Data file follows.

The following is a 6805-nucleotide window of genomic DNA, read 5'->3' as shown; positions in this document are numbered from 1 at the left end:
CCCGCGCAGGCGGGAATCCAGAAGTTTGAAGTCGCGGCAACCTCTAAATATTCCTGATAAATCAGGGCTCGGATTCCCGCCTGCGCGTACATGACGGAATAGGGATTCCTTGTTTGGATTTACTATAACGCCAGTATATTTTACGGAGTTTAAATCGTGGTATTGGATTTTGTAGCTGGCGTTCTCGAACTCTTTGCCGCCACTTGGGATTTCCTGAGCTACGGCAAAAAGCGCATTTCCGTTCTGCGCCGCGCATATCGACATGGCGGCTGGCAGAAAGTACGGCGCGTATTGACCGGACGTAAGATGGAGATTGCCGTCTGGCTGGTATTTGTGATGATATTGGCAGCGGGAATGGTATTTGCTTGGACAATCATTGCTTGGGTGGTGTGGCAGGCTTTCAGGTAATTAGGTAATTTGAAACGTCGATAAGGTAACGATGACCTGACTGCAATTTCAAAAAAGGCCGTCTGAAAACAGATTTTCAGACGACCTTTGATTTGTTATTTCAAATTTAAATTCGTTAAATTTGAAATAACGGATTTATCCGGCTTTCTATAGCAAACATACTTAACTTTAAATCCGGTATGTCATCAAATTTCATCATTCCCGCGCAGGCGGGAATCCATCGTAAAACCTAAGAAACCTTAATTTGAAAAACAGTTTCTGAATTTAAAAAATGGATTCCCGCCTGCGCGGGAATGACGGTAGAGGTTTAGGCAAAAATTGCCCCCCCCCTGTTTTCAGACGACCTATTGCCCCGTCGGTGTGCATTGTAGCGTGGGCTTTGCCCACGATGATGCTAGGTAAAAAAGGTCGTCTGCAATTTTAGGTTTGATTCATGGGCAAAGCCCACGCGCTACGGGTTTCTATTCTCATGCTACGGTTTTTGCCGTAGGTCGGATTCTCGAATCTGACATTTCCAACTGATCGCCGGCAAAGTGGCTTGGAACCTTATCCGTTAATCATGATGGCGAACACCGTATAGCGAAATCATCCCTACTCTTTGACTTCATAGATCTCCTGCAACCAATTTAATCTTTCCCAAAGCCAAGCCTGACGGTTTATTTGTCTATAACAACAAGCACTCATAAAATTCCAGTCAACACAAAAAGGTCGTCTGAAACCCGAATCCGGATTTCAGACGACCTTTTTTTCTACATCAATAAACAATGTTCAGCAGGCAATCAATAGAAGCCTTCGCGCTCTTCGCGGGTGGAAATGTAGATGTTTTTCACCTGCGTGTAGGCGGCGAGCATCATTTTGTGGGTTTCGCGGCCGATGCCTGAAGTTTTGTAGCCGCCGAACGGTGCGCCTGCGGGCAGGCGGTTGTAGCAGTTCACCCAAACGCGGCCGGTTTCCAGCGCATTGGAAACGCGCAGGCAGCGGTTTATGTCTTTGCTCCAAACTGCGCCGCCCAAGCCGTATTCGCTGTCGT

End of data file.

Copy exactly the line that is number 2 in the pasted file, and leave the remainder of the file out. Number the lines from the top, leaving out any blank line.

CCCGCGCAGGCGGGAATCCAGAAGTTTGAAGTCGCGGCAACCTCTAAATATTCCTGATAAATCAGGGCTCGGATTCCCGCCTGCGCGTACATGACGGAATAGGGATTCCTTGTTTGGATTTACTATAACGCCAGTATATTTTACGGAGTTTAAATCGTGGTATTGGATTTTGTAGCTGGCGTTCTCGAACTCTTTGCCGCCACTTGGGATTTCCTGAGCTACGGCAAAAAGCGCATTTCCGTTCTGCGCCGCGCATATCGACATGGCGGCTGGCAGAAAGTACGGCGCGTATTGACCGGACGTAAGATGGAGATTGCCGTCTGGCTGGTATTTGTGATGATATTGGCAGCGGGAATGGTATTTGCTTGGACAATCATTGCTTGGGTGGTGTGGCAGGCTTTCAGGTAATTAGGTAATTTGAAACGTCGATAAGGTAACGATGACCTGACTGCAATTTCAAAAAAGGCCGTCTGAAAACAGATTTTCAGACGACCTTTGATTTGTTATTTCAAATTTAAATTCGTTAAATTTGAAATAACGGATTTATCCGGCTTTCTATAGCAAACATACTTAACTTTAAATCCGGTATGTCATCAAATTTCATCATTCCCGCGCAGGCGGGAATCCATCGTAAAACCTAAGAAACCTTAATTTGAAAAACAGTTTCTGAATTTAAAAAATGGATTCCCGCCTGCGCGGGAATGACGGTAGAGGTTTAGGCAAAAATTGCCCCCCCCCTGTTTTCAGACGACCTATTGCCCCGTCGGTGTGCATTGTAGCGTGGGCTTTGCCCACGATGATGCTAGGTAAAAAAGGTCGTCTGCAATTTTAGGTTTGATTCATGGGCAAAGCCCACGCGCTACGGGTTTCTATTCTCATGCTACGGTTTTTGCCGTAGGTCGGATTCTCGAATCTGACATTTCCAACTGATCGCCGGCAAAGTGGCTTGGAACCTTATCCGTTAATCATGATGGCGAACACCGTATAGCGAAATCATCCCTACTCTTTGACTTCATAGATCTCCTGCAACCAATTTAATCTTTCCCAAAGCCAAGCCTGACGGTTTATTTGTCTATAACAACAAGCACTCATAAAATTCCAGTCAACACAAAAAGGTCGTCTGAAACCCGAATCCGGATTTCAGACGACCTTTTTTTCTACATCAATAAACAATGTTCAGCAGGCAATCAATAGAAGCCTTCGCGCTCTTCGCGGGTGGAAATGTAGATGTTTTTCACCTGCGTGTAGGCGGCGAGCATCATTTTGTGGGTTTCGCGGCCGATGCCTGAAGTTTTGTAGCCGCCGAACGGTGCGCCTGCGGGCAGGCGGTTGTAGCAGTTCACCCAAACGCGGCCGGTTTCCAGCGCATTGGAAACGCGCAGGCAGCGGTTTATGTCTTTGCTCCAAACTGCGCCGCCCAAGCCGTATTCGCTGTCGT